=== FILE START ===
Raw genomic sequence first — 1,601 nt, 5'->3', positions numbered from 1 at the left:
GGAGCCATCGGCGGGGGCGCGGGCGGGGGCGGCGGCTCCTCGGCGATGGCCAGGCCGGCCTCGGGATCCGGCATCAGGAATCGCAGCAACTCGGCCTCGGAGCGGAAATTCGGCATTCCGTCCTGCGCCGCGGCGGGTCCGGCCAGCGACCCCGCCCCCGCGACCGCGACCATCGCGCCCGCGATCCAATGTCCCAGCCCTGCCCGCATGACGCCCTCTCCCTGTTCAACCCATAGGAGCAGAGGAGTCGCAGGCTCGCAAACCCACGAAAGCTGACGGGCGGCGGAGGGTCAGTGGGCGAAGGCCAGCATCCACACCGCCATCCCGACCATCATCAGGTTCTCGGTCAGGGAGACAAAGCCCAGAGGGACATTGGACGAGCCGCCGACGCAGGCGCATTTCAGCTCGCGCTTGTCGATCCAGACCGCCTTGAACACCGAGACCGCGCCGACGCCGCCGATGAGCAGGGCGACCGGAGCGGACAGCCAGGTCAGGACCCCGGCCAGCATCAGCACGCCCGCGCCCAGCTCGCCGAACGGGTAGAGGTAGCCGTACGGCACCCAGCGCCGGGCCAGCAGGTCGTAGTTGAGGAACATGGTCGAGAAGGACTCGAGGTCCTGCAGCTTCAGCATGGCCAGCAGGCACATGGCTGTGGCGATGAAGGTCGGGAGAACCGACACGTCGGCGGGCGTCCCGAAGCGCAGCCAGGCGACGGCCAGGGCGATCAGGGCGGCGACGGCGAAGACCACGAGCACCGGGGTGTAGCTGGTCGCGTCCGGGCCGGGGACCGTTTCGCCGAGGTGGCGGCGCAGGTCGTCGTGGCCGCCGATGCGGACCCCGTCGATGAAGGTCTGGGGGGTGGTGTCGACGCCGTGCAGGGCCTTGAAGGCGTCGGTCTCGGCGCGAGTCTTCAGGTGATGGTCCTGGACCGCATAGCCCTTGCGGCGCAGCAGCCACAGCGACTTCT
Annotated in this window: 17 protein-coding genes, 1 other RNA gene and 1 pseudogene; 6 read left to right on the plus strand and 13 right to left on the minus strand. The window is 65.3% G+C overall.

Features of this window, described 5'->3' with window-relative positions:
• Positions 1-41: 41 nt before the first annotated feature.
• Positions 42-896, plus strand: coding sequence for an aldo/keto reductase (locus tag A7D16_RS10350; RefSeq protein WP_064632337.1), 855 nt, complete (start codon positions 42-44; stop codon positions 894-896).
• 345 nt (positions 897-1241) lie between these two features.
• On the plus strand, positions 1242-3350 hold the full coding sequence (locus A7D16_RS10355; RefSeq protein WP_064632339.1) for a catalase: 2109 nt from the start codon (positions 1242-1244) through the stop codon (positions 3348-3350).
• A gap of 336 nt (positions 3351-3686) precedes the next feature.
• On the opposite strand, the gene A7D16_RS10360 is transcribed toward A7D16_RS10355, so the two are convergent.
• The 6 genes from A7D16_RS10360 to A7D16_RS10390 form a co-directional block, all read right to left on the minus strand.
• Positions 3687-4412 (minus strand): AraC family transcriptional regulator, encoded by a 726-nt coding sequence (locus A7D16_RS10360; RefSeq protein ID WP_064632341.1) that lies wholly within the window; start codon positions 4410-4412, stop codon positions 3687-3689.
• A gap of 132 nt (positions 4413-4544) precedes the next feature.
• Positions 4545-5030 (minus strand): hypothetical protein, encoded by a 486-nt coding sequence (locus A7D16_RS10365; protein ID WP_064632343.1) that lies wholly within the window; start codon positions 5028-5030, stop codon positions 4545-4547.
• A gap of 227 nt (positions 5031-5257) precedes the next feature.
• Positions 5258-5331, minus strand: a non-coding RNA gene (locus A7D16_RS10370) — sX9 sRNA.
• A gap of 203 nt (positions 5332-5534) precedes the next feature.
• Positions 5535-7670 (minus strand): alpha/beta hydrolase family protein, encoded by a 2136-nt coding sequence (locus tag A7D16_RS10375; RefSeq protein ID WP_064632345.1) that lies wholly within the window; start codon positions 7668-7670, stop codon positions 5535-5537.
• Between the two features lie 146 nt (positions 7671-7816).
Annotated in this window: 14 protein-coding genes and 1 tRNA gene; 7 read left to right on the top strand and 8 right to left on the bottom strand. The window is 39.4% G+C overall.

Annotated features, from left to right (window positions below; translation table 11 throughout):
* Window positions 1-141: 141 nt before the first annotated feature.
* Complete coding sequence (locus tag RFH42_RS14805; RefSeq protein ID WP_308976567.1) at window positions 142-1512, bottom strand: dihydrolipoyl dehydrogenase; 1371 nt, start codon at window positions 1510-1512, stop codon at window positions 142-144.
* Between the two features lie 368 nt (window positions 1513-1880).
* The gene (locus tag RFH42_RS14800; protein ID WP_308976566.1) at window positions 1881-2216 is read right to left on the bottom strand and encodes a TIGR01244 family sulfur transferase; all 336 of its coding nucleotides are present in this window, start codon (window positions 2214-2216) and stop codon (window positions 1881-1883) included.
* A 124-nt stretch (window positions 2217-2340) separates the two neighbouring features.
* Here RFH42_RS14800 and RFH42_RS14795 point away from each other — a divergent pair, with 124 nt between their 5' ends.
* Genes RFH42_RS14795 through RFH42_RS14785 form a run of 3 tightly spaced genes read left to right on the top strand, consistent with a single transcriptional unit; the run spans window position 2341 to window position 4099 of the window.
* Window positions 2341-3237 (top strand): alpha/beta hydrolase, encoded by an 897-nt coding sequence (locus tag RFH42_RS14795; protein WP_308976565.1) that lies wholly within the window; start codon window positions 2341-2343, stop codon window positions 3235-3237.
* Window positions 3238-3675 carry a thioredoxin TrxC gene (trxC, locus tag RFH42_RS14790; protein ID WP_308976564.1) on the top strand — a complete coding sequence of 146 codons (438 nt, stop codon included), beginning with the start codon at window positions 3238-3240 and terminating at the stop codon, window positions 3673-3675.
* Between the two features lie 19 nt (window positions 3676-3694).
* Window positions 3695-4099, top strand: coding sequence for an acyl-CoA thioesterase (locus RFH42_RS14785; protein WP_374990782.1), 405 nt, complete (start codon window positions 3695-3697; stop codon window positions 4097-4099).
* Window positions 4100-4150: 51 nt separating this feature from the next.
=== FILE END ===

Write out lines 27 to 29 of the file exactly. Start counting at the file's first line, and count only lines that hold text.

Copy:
* Here RFH42_RS14800 and RFH42_RS14795 point away from each other — a divergent pair, with 124 nt between their 5' ends.
* Genes RFH42_RS14795 through RFH42_RS14785 form a run of 3 tightly spaced genes read left to right on the top strand, consistent with a single transcriptional unit; the run spans window position 2341 to window position 4099 of the window.
* Window positions 2341-3237 (top strand): alpha/beta hydrolase, encoded by an 897-nt coding sequence (locus tag RFH42_RS14795; protein WP_308976565.1) that lies wholly within the window; start codon window positions 2341-2343, stop codon window positions 3235-3237.